# How/Why do nPr and nCr work?

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I know the formulas and how/when to use them, but why are they the way they are? Why do they work?

I know the formulas and how/when to use them, but why are they the way they are? Why do they work?

##### 1 Answer

See below for excerpts from https://socratic.org/questions/how-do-you-answer-something-like-7c3-for-a-combination-and-8p3-for-a-permutation#405503 that answer your question:

#### Explanation:

I answered a question similar to this a little while ago. Here's the link: https://socratic.org/questions/how-do-you-answer-something-like-7c3-for-a-combination-and-8p3-for-a-permutation#405503

Here are the relevant bits from that answer:

Combinations, Permutations, and Factorials are used to help calculate the numbers of ways something can be done or ordered.

For instance, let's say we have 5 distinguishable books and want to arrange them on a shelf. How can we do this?

There are 5 books we can place in the first position, 4 in the second, 3 in the third, etc... and so we can express the number of ways we can order the books on the shelf by saying:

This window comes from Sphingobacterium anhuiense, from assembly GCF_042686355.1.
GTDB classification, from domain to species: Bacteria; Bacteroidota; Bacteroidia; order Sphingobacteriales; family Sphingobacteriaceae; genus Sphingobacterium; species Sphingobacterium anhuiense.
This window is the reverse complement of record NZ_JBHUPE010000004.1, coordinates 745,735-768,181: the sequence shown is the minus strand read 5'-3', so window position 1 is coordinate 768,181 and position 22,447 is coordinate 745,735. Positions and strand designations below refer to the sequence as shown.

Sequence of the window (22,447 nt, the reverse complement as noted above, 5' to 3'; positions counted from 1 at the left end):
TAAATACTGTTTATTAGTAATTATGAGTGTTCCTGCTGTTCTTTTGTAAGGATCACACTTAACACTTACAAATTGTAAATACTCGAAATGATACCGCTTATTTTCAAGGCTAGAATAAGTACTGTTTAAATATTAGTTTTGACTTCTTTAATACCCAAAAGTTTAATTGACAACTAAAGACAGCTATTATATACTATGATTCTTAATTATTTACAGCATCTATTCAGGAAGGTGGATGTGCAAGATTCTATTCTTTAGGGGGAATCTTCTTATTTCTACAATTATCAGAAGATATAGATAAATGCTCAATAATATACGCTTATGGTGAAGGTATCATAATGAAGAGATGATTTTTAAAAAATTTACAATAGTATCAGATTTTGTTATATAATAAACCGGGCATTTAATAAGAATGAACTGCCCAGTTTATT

Because we do this so often in Permutation and Combination problems, it'd be convenient to have some sort of symbol to let us know that we want to multiply all the natural numbers up to a given value - and this is done via the **Factorial** :

Now let's say we have 7 books and want to arrange 5 on the shelf. We could use the same sort of logic as before, see that there are 7 books we can put in the first position, 6 in the second, 5 in the third, etc, all the way to 3 at the fifth and final book. I can write that as:

and I can sit down and multiply this out each time depending on the number of books available and the ones I intend to arrange. Or I can see that if I simply do this:

I can now express this in terms of two factorials:

and I can even go one more step and see that I can express the denominator in terms of the number of books I have and the number of books on the shelf:

And with this we have the general formula for a **Permutation** :

That equation works well if we care which book is in which position on the shelf. But what if we don't care? If we simply say that simply having the History book, the English book, and the Math book on the shelf together in any order counts as 1 way or ordering (this is much like a poker hand - we don't care in what order we draw the cards, we simply want the best hand possible)? To do this, we divide the Permutation by the number of items picked - we are essentially taking out the "repeats". Sticking with the 7 books available and 5 books to be placed on a shelf:

And with this we have the general formula for a **Combination**: